Captain Henry Glass
Captured Guam for US
Captain Henry Glass (1844–1908), a rear admiral in the United States Navy, is remembered on Guam for his role in the bloodless capture of the island in the Spanish-American War. He was also a veteran of the American Civil War.
Glass was born in Kentucky and entered the United States Naval Academy in 1860. During the Spanish-American War, Glass was assigned to the Pacific and commanded the cruiser USS Charleston.
The four-month Spanish-American War of 1898 matched the desperately fading Spanish empire against the aggressive, ambitious and powerful United States. In reaction to the mysterious explosion of the battleship USS Maine, in Cuba’s Havana Harbor and rumors of Spanish involvement, the US Congress declared war against Spain in late April 1898. On 1 May, Commodore George Dewey destroyed the Spanish squadron in Manila Bay and suddenly became a hero.
However, Dewey was very short of ground troops and worried about opportunistic ventures by German and Japanese naval forces in the area. He requested ground forces from the Navy Department and in response, Captain Henry Glass was dispatched from Manila aboard the steam-powered cruiser, USS Charleston, with three troop transports carrying U.S. Army units.
Glass was ordered to capture the port of Guam and take necessary steps regarding its fighting population and then proceed to Manila. Glass remained on Guam for only two days (all the time the Navy had allotted) to complete his mission.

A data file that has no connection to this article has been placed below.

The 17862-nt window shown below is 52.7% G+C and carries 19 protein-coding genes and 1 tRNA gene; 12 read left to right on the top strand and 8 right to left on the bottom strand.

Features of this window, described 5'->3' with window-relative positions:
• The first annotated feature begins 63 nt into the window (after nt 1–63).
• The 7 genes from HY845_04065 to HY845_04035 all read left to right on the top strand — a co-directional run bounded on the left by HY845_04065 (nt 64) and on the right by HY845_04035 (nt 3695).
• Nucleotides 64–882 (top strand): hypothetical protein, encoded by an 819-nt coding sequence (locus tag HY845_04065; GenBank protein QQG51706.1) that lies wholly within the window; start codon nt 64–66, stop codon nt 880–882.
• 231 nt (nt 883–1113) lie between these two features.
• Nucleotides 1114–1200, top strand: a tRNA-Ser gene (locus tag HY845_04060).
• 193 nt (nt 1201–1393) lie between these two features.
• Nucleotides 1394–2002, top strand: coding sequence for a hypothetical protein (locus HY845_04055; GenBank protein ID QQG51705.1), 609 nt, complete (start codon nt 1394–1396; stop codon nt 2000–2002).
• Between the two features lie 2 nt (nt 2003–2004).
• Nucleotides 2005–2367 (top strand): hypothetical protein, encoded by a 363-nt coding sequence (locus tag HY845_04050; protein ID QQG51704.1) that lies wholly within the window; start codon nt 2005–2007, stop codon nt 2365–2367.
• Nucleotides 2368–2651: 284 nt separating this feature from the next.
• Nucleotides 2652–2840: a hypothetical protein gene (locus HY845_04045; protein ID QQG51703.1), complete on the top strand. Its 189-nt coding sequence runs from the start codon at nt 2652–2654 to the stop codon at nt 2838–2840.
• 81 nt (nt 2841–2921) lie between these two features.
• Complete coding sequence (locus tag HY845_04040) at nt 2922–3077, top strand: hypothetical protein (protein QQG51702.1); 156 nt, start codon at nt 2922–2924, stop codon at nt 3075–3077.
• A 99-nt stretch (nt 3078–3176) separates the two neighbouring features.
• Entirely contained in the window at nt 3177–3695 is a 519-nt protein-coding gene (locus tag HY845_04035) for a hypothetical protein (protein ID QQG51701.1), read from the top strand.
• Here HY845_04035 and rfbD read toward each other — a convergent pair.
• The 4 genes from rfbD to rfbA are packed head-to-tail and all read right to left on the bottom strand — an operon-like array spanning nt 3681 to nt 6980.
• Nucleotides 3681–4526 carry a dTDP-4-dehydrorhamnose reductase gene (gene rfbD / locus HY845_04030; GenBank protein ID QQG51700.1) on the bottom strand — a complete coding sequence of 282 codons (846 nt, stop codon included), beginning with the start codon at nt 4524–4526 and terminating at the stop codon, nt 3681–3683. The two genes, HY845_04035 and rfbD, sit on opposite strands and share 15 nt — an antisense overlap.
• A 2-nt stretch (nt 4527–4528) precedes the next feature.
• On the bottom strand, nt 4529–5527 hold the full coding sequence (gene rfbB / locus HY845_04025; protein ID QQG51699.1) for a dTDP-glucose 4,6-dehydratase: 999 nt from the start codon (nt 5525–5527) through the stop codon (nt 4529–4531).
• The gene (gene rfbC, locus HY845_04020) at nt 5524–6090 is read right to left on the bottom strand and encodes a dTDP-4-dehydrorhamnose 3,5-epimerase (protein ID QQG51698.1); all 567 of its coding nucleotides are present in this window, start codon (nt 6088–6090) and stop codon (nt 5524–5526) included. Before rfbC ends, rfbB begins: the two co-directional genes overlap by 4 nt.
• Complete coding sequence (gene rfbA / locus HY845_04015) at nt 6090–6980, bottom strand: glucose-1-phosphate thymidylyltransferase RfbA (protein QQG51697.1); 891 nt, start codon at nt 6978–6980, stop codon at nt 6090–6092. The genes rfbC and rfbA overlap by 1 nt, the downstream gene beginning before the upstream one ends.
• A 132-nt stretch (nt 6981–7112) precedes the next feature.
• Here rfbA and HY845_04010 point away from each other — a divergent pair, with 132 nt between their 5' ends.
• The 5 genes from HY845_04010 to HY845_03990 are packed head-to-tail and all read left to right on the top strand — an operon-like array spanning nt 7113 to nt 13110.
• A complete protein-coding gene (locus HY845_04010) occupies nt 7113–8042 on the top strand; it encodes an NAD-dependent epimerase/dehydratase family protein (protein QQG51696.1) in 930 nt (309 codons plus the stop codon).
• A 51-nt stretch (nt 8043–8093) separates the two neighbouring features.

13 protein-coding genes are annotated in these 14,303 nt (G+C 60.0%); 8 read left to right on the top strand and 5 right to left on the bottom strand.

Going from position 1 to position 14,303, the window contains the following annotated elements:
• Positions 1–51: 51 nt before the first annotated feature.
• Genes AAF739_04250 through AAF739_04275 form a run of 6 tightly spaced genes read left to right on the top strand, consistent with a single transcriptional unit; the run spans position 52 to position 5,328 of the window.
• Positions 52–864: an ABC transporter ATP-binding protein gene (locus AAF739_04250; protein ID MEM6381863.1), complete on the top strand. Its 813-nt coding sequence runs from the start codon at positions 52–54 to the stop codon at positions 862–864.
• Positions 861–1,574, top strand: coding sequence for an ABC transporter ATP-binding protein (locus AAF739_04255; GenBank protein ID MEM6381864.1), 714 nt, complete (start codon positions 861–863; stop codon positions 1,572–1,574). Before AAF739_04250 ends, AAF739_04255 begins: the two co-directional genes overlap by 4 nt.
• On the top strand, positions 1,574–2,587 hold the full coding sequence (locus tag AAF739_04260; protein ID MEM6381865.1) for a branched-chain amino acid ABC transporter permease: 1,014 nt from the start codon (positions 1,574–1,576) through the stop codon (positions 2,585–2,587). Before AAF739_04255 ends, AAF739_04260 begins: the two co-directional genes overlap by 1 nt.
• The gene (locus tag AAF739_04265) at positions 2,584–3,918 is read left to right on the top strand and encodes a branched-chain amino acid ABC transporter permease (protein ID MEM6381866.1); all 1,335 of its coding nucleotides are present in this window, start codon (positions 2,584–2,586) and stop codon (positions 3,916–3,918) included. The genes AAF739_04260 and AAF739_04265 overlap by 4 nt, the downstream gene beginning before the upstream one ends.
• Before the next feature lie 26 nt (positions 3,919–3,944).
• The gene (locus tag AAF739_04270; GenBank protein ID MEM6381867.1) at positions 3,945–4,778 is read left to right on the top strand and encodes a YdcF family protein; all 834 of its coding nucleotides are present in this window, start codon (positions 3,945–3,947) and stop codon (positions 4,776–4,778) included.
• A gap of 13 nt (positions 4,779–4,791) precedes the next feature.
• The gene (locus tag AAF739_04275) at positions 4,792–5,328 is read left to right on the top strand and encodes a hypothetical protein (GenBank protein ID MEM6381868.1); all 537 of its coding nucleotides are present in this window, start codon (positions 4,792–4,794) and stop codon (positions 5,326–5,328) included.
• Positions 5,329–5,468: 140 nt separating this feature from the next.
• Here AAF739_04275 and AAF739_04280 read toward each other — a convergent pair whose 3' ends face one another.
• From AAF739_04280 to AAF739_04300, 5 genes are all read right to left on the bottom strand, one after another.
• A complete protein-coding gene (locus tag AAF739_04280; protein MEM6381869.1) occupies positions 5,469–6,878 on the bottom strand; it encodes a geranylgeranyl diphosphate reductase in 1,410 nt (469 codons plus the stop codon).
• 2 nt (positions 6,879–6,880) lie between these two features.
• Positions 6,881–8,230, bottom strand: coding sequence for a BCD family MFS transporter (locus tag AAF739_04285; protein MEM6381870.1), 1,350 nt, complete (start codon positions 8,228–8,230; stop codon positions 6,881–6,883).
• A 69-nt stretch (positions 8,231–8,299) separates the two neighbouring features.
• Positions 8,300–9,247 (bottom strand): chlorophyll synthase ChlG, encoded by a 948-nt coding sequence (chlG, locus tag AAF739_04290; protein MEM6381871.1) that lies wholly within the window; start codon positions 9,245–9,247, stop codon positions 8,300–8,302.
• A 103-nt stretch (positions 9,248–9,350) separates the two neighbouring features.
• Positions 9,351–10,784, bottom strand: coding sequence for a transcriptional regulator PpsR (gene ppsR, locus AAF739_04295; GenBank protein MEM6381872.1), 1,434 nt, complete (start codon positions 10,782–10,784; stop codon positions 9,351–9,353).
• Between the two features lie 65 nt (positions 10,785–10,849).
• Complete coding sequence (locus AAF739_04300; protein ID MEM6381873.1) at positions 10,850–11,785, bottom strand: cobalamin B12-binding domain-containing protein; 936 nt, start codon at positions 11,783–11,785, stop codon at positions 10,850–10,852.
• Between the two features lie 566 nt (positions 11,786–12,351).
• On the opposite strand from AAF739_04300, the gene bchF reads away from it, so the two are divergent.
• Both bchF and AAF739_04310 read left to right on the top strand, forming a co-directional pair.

Leaving his troop transports safely outside Guam’s Apra Harbor, Glass entered the harbor on 20 June, firing some ten shots at Fort Santa Cruz. There was no response from the fort. Not only had the small installation been abandoned some years earlier but Governor Juan Marina, only a year in office, had no idea his country was at war with the U.S. Glass informed the astonished Spanish officials who came out to the Charleston that a state of war existed and all the Spanish military then on Guam were prisoners of war. Glass ordered two of the Spanish officials to carry a letter to Governor Marina demanding that he report to Glass and surrender the island.
The next day, Marina appeared at the port to meet two of Glass’ officers who carried a white flag of truce but were backed by thirty marines from the Charleston and two army companies. As a show of respect for the surrendering governor, these men remained in their boats off shore. Following orders, Glass had the entire contingent of Spanish troops, two officers, and fifty-some Chamorro militiamen surrender their arms and flags. Only the Spaniards were taken aboard one of the transports.
Then Captain Glass inspected Fort Santa Cruz and raised the American flag accompanied by a twenty-one-gun salute and a playing of the “Star Spangled Banner.” This gave the clear appearance that Glass was claiming not just the port of Guam but the entire island of Guam for the US.
Returning to the Charleston, Glass met with one of the few American citizens then living on Guam, Francisco “Frank” Portusach. In conversation, Glass allegedly turned over governing authority for Guam to Portusach. This claim would soon become a bone of contention during the next few months as a power struggle erupted.
On 22 June 1898, Captain Glass and his convoy sailed out of Apra Harbor bound for Manila. His visit began a new chapter in Guam’s history.
For further reading
Rogers, Robert F. Destiny’s Landfall: A History of Guam. Honolulu: University of Hawai`i Press, 1995.
Sanchez, Pedro C. Guahan Guam: The History of Our Island. Hagåtña: Sanchez Publishing House, c.1998.
Walker, Leslie W. “Guam’s Seizure by the United States in 1898.” Pacific Historical Review 14, no. 1 (1945): 1-12.